One Witch at a Time

More Cybils reading!

One Witch at a TimeOne Witch at a Time by Stacy DeKeyser. Simon & Schuster, 2015.
This book is the sequel to The Brixen Witch, which I haven’t read, but I deduce from references in this book was a Pied Piper retelling.  The village of Brixen has not been doing well – winter is lasting too long, and there’s not enough food to go around.  Our young hero, Rudi, is sent off to market in the neighboring town to sell one of his family dairy’s few remaining cows.  Susanna Louisa, a neighbor girl only nine years old, comes along, and ends up selling the family cow for a handful of beans that she claims are magic.  Magic beans! These were sold to her by a pretty but clearly dangerous girl that Rudi learns is named Agatha, who’s dressed in the style of people from Petz, even though they are rumored not to be able to leave their village. From this point, we know this is going to be a Jack and the Beanstalk story, with the added wrinkle that each town in this country has its own witch.  Brixen’s witch is the more traditional style: a crotchety old lady that no one wants to cross, but who really has Brixen’s best interests at heart.  Right now, though, it seems that Brixen is being affected by magic from the neighboring town of Petz, whose witch is a large and much less kindly male giant.  It’s up to Rudi, Susanna Louisa, and Agatha to stop the giant from destroying both Petz and Brixen, keeping in mind the rules about witch’s magic that the Brixen witch tells them.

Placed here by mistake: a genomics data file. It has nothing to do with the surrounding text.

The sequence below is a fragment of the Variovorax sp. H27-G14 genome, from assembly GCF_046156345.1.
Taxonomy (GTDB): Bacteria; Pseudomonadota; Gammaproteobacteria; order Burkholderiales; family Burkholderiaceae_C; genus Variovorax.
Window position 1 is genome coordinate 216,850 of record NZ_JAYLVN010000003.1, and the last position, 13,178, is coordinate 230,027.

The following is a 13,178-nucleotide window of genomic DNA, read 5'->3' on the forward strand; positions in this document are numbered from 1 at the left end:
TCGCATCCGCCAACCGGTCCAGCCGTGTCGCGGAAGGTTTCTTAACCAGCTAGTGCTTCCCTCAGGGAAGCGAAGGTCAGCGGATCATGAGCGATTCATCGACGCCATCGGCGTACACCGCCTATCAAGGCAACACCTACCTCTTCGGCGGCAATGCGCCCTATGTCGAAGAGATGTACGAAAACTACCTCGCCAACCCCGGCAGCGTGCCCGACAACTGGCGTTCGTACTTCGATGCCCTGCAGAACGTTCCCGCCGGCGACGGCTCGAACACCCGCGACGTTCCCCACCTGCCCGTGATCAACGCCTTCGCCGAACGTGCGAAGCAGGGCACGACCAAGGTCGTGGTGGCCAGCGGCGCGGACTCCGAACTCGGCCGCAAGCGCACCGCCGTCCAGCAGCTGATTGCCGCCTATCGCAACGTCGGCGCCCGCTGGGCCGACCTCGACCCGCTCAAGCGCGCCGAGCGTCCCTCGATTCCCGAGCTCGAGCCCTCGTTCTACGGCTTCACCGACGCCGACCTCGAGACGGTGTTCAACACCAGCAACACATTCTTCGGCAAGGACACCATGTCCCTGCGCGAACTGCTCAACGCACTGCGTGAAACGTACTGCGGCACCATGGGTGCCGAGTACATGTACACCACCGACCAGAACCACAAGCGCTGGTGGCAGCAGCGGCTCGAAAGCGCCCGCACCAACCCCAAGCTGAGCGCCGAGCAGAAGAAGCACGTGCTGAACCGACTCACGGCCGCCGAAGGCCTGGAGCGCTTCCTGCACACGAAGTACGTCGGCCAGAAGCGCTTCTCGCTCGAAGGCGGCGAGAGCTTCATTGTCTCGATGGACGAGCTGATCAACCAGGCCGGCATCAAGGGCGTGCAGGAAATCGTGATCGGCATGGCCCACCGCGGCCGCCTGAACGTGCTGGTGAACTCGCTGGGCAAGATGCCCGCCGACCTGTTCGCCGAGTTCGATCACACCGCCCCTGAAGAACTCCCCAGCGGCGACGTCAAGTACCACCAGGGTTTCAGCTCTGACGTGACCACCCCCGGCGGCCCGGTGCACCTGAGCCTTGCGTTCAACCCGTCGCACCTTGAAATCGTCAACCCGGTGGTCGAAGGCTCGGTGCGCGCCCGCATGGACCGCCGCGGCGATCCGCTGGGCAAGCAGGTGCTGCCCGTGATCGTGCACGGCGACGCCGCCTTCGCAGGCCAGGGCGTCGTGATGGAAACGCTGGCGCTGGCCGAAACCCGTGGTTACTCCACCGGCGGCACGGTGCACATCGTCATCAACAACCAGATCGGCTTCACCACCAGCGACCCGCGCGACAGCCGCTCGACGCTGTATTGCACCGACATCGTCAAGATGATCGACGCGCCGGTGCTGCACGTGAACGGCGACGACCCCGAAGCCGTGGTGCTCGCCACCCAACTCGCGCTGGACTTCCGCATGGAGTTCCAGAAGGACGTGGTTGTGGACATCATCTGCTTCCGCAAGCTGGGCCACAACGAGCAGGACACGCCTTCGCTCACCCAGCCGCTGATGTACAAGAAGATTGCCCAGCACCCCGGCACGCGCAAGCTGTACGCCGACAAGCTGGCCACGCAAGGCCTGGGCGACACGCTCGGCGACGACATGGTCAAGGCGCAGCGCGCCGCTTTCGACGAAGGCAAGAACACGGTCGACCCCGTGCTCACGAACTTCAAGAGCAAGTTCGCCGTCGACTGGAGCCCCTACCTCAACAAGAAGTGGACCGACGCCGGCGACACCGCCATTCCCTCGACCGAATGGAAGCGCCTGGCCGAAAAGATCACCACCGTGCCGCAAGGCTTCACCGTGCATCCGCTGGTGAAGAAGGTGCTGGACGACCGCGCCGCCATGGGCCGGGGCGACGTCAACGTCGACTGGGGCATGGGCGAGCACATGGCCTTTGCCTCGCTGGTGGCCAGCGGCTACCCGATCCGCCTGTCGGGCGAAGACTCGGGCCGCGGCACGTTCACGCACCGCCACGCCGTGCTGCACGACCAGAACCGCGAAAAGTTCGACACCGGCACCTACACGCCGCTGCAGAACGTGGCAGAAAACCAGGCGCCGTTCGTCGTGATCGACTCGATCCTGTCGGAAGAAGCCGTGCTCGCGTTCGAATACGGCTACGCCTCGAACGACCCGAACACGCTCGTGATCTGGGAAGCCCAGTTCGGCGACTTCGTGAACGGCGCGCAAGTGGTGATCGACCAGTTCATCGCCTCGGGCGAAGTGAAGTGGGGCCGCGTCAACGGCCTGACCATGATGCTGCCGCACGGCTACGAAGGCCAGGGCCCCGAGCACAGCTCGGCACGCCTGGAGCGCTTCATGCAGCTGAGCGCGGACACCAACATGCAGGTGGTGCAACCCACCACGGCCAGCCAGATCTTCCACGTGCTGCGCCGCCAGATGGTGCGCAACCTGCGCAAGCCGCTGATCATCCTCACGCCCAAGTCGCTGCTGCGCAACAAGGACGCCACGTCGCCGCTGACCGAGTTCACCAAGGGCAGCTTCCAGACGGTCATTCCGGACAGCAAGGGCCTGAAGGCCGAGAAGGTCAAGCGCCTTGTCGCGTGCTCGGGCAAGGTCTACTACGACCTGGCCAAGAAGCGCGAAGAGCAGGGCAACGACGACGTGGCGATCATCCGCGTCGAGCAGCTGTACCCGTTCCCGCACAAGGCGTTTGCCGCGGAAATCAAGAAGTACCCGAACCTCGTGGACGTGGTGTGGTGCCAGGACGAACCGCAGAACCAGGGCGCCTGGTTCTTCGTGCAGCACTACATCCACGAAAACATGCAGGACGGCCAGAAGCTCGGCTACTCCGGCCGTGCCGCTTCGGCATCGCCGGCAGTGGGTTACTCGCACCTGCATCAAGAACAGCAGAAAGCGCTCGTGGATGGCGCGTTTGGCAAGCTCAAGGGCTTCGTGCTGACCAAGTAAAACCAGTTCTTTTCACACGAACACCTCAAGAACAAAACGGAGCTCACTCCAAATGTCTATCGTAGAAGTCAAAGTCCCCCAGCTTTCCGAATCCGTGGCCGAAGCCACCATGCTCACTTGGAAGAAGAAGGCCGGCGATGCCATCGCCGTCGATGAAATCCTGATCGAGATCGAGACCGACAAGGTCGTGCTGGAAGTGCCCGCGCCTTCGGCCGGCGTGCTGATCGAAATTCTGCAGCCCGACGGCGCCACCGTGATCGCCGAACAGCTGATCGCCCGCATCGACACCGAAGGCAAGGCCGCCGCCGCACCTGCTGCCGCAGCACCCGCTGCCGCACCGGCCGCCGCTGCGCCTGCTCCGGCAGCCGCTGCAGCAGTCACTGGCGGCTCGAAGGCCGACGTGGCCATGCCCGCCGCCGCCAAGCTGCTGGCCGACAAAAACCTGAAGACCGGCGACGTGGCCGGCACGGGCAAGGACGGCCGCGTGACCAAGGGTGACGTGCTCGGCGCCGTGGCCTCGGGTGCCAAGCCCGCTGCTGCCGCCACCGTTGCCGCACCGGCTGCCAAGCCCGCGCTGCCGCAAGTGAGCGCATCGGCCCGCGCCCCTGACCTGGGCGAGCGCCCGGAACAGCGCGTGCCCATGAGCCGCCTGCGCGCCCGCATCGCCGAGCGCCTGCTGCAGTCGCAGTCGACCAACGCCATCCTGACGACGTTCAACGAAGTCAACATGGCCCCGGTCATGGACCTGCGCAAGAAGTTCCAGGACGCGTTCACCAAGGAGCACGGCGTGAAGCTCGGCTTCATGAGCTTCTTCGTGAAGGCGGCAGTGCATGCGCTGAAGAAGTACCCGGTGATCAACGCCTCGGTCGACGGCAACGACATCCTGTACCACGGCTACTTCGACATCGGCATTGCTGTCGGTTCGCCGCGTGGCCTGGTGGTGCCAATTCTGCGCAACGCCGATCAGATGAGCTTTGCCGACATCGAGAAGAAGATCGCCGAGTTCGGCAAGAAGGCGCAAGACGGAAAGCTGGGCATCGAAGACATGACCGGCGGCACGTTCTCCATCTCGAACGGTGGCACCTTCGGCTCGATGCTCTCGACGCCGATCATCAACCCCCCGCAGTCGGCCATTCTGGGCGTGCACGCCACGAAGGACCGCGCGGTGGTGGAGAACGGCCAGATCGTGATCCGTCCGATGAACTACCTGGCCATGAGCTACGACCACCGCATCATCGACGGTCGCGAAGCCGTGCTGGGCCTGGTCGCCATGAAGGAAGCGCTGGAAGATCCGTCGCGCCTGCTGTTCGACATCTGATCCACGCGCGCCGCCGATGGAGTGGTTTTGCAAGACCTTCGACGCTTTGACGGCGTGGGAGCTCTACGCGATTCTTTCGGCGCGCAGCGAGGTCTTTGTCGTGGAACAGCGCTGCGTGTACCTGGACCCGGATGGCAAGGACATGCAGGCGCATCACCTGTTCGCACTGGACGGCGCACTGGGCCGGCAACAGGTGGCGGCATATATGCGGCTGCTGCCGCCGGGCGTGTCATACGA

When starting midway through a series, my first question is always, “Can I understand what’s going on or do I feel left in the dust?” Here, I could definitely tell that things had happened to Rudi before, but this was another adventure.  I didn’t feel left behind, but if you have time, you’d probably enjoy this one more after reading the first one.  It is a historical setting, but Rudi’s voice is fresh enough to keep it feeling approachable.  This is a fun fairy tale-inspired adventure, with strong characters of both genders. Rudi is plucky enough to respect, but isn’t the Hero of the Day, even though the story is told from his point of view, a refreshing change.  It’s also great to see a fairy tale story starring a boy, as there are not nearly enough of these for balance – too bad it doesn’t look like it from the cover. This is a fun, fast read for fans of both fairy tales and fantasy adventures.  It would pair well with Liesl Shurtliff’s Rump and Jack.

Official disclaimer – this book is nominated for the Cybils award, but this is my personal opinion on the book, not the opinion of the Cybils committee.

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About Katy K.

I'm a librarian and book worm who believes that children and adults deserve great books to read.
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